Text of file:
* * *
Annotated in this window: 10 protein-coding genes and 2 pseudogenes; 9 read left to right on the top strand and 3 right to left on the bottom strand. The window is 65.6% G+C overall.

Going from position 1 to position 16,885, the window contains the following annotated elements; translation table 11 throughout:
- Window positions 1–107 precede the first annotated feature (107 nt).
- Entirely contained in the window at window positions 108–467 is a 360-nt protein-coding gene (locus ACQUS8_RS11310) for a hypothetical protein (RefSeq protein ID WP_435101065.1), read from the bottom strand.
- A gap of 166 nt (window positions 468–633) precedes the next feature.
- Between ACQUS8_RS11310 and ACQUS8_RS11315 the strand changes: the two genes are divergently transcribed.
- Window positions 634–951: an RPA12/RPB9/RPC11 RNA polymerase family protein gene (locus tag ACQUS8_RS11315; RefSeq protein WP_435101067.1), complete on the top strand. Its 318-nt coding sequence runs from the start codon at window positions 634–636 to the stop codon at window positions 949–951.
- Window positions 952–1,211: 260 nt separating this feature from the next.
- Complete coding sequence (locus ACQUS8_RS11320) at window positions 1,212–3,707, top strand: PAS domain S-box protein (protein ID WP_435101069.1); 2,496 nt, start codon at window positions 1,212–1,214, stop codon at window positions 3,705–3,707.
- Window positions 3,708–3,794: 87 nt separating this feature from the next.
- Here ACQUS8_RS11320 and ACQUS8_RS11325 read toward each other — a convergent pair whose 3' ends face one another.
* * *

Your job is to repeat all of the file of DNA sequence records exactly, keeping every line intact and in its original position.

Annotated in this window: 10 protein-coding genes and 2 pseudogenes; 9 read left to right on the top strand and 3 right to left on the bottom strand. The window is 65.6% G+C overall.

Going from position 1 to position 16,885, the window contains the following annotated elements; translation table 11 throughout:
- Window positions 1–107 precede the first annotated feature (107 nt).
- Entirely contained in the window at window positions 108–467 is a 360-nt protein-coding gene (locus ACQUS8_RS11310) for a hypothetical protein (RefSeq protein ID WP_435101065.1), read from the bottom strand.
- A gap of 166 nt (window positions 468–633) precedes the next feature.
- Between ACQUS8_RS11310 and ACQUS8_RS11315 the strand changes: the two genes are divergently transcribed.
- Window positions 634–951: an RPA12/RPB9/RPC11 RNA polymerase family protein gene (locus tag ACQUS8_RS11315; RefSeq protein WP_435101067.1), complete on the top strand. Its 318-nt coding sequence runs from the start codon at window positions 634–636 to the stop codon at window positions 949–951.
- Window positions 952–1,211: 260 nt separating this feature from the next.
- Complete coding sequence (locus ACQUS8_RS11320) at window positions 1,212–3,707, top strand: PAS domain S-box protein (protein ID WP_435101069.1); 2,496 nt, start codon at window positions 1,212–1,214, stop codon at window positions 3,705–3,707.
- Window positions 3,708–3,794: 87 nt separating this feature from the next.
- Here ACQUS8_RS11320 and ACQUS8_RS11325 read toward each other — a convergent pair whose 3' ends face one another.